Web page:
The film makes it clear that the problem lies with the corporate farms that have displaced the family farm as the prime source of the nation’s food supply but the film also places considerable blame in the lap of the government. It is argued that the government agencies that are supposed to oversee the activities of the farming and food producing industry have failed miserably in their responsibilities and have actually begun to function as marketing branches of the very organizations that they were supposed to be regulating.
Entry 6: Professional Journal
Source: Jackson, R.B. and Stephen R. Carpenter, et.al. “Water in a Changing World,” Ecological Applications: pp. 1027-1045 (2001).
Word Count: 308
Water is one of nature’s renewable resources but its availability is varied and limited. Many areas in the world are deeply affected by periodic drought conditions while some other areas are blessed with abundant supplies of water. The factors affecting where water is abundant and where it is lacking include rainfall, temperature, evaporation, and natural environment. These natural conditions have been present throughout the history of man and have greatly influenced how and where mankind has decided to live but newer factors such as population growth and industrialization also affect the availability and quality of water. As population and industrialization has increased the availability of water has become a serious worldwide concern.
Water as a resource has widespread uses. It is important for providing drinking water for both humans and livestock. It is an essential element in the operation of the world’s factories and in the production of the world’s agricultural products and as an energy source as well. Few natural resources have more practical uses and none is more valuable to the sustaining of life.
The availability and quality of fresh water is developing as an international problem. A battleground is developing between those countries and areas that are blessed with adequate supplies and those countries and regions which lack such resources. Because water is such a vital resource it is essential, the world community has attempted to adopt a united approach to conserving it but has met with mixed results. Recently, global warming has intensified the problem and demanded new solutions. Global warming cause changes in rainfall patterns and more rapid evaporation which has contributed to shortages in areas already suffering from severe water needs. These new problems serve to intensify the need for the world community to develop a comprehensive conservation program that serves to satisfy everyone’s need for clean and readily available water.
Entry 7: News Article
Source: Jervis, R. and William M. Welch, Richard Wolff. “Worth the risk? Debate on offshore drilling heats up. USA Today, (July 14, 2008).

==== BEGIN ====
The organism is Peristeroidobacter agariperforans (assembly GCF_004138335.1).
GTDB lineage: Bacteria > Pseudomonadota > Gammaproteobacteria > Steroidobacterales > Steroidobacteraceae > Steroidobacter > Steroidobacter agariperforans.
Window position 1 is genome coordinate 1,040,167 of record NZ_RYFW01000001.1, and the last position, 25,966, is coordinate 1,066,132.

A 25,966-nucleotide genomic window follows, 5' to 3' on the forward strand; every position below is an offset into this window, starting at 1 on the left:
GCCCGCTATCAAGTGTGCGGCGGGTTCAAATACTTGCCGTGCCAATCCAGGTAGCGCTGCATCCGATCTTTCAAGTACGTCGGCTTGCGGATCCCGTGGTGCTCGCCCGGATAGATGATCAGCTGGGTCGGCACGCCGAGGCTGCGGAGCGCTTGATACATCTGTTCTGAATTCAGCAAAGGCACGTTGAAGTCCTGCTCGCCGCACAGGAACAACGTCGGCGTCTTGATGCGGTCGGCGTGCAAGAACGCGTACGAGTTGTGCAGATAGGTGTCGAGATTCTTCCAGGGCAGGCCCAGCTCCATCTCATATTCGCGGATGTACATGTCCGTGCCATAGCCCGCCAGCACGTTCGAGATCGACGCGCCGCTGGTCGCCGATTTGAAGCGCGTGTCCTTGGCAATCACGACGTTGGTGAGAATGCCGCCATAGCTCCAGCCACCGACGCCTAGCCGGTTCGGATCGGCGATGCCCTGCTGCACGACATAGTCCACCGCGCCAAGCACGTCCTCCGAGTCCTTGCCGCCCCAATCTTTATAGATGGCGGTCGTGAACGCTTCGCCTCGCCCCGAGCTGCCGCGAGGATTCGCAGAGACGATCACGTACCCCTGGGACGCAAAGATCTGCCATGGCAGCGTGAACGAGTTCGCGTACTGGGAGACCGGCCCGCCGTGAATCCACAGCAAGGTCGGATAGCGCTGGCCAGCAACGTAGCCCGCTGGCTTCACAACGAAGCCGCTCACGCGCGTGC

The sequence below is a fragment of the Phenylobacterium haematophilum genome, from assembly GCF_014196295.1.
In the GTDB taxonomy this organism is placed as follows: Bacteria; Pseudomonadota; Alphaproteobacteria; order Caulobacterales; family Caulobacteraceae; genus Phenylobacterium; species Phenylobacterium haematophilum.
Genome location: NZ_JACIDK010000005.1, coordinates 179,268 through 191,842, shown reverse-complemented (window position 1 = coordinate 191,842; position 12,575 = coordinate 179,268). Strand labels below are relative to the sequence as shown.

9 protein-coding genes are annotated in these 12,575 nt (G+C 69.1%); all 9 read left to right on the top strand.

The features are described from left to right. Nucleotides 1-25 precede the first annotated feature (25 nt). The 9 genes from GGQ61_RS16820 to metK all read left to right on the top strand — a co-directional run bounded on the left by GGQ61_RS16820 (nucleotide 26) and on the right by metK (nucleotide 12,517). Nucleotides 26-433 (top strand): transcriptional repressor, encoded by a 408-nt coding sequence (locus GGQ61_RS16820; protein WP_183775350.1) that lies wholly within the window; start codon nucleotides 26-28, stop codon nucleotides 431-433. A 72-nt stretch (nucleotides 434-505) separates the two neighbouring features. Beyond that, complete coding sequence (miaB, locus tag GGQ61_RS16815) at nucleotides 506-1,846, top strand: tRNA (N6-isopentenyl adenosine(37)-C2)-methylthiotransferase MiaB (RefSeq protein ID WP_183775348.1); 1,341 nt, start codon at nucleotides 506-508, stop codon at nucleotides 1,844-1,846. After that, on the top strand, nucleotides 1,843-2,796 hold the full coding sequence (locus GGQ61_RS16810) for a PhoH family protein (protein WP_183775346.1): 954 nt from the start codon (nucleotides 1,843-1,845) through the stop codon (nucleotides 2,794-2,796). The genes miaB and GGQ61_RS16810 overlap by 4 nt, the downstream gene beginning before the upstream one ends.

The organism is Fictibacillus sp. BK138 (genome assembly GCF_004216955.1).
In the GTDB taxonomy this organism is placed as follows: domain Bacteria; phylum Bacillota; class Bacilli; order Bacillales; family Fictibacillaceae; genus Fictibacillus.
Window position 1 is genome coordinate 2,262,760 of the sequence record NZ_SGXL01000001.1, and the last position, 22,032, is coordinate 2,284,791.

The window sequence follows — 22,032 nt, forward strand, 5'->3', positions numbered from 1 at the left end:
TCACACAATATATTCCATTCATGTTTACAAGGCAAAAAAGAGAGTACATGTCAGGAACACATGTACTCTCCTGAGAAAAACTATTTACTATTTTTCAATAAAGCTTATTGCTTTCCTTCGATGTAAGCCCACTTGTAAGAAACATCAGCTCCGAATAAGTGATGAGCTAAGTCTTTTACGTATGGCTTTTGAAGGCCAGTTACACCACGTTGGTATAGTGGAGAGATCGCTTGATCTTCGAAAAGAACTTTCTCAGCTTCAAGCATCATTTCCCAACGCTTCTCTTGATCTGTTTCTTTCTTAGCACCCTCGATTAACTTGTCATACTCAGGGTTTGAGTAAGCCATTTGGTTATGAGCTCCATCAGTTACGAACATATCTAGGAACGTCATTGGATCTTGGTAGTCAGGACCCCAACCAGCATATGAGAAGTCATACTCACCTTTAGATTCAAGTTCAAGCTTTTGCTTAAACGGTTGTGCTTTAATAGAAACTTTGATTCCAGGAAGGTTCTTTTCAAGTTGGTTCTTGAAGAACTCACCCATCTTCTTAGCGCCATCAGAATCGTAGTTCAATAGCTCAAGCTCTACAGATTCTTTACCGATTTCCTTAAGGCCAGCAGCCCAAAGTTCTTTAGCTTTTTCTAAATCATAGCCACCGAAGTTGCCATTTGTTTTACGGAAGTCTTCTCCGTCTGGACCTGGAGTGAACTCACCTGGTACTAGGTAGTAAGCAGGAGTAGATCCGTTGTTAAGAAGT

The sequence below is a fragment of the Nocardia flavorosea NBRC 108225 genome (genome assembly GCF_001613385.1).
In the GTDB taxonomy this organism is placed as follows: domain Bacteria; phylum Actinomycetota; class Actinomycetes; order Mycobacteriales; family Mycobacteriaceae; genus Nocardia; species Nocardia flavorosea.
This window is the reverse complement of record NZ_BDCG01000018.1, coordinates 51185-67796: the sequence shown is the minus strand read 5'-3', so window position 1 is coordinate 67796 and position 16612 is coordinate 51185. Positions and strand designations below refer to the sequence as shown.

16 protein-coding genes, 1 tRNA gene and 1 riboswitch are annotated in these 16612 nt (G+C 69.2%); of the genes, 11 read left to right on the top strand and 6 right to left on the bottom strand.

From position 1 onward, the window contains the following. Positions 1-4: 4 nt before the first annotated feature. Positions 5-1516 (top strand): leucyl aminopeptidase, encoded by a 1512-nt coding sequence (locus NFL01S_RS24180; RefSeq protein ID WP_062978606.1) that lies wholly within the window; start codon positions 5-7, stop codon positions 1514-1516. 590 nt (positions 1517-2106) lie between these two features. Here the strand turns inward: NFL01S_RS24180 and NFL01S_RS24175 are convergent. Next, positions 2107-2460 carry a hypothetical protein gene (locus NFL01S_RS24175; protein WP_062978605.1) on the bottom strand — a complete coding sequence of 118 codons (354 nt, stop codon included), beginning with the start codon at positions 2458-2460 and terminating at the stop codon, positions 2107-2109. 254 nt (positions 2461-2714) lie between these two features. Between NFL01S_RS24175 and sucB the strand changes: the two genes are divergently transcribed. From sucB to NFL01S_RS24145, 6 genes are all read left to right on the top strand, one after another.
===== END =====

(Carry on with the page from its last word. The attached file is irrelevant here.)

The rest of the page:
Word Count: 334
Probably few issues have been more controversial in recent years than the benefits of off shore drilling. In an age characterized by ever increasing needs for energy sources, offshore drilling is viewed by many as an answer to fulfilling those needs, however, such process is also seen as a severe environmental hazard. Therein lays the controversy.
There is no shortage of media articles, professional journal studies, or political discussions relative to the issue of offshore drilling that explore both sides of the issue but, to date, the issue remains hotly debated and there is no resolution on the horizon. Like most issues involving the environment, there are benefits and costs that must be considered and there is no clear and correct answer.
An article published in the USA Today is a typical depiction of the problems presented by the possibility of offshore drilling. In the article the journalists explain the differing points of view relative to whether or not offshore drilling should be allowed and, if so, under what conditions? The article clearly sets forth the different points of view that have grown up over the discussions on this issue. On the one side are those who argue that the United States has to minimize its dependence on foreign oil and develop its own dependable source and that offshore drilling offers the country the best chance of doing so. On the other side are those who argue that the environmental risks are not worth the benefits. These individuals point out the environmental damage caused by potential oil spills and the fact that the presence of oil rigs is disruptive to the ecological system. In essence, the issue is whether offshore drilling is an environmental hazard or energy bonanza. Like the underlying debate giving rise to article, the journalists offer no resolution but do offer clear insights into why the controversy exists.
Entry 8: Professional Journal
Source: McMichael, A.J. and John W. Powles, Colin D. Butler, Ricardo Uauy. “Food, livestock production, energy, climat change, and health. The Lancet: pp. 1253-1263 (2007).